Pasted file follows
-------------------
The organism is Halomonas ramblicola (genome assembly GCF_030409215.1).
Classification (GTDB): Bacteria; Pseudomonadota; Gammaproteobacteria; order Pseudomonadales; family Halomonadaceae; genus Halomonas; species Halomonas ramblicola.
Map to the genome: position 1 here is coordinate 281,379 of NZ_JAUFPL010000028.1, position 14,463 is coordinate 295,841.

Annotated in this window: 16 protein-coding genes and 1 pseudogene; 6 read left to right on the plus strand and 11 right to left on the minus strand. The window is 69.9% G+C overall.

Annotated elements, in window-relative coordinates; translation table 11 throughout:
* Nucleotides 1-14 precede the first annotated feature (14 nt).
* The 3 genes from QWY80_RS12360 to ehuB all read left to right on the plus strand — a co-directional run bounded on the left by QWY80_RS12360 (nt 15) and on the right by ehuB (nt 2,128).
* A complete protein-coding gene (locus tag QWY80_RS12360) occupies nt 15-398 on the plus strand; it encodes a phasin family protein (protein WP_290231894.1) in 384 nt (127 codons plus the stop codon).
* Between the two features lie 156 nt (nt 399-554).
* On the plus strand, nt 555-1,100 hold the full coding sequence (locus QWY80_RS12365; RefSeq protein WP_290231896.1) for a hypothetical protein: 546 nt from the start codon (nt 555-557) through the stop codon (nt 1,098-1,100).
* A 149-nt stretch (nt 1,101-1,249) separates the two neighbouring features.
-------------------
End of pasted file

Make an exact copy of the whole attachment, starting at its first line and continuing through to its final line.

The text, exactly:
The organism is Halomonas ramblicola (genome assembly GCF_030409215.1).
Classification (GTDB): Bacteria; Pseudomonadota; Gammaproteobacteria; order Pseudomonadales; family Halomonadaceae; genus Halomonas; species Halomonas ramblicola.
Map to the genome: position 1 here is coordinate 281,379 of NZ_JAUFPL010000028.1, position 14,463 is coordinate 295,841.

Annotated in this window: 16 protein-coding genes and 1 pseudogene; 6 read left to right on the plus strand and 11 right to left on the minus strand. The window is 69.9% G+C overall.

Annotated elements, in window-relative coordinates; translation table 11 throughout:
* Nucleotides 1-14 precede the first annotated feature (14 nt).
* The 3 genes from QWY80_RS12360 to ehuB all read left to right on the plus strand — a co-directional run bounded on the left by QWY80_RS12360 (nt 15) and on the right by ehuB (nt 2,128).
* A complete protein-coding gene (locus tag QWY80_RS12360) occupies nt 15-398 on the plus strand; it encodes a phasin family protein (protein WP_290231894.1) in 384 nt (127 codons plus the stop codon).
* Between the two features lie 156 nt (nt 399-554).
* On the plus strand, nt 555-1,100 hold the full coding sequence (locus QWY80_RS12365; RefSeq protein WP_290231896.1) for a hypothetical protein: 546 nt from the start codon (nt 555-557) through the stop codon (nt 1,098-1,100).
* A 149-nt stretch (nt 1,101-1,249) separates the two neighbouring features.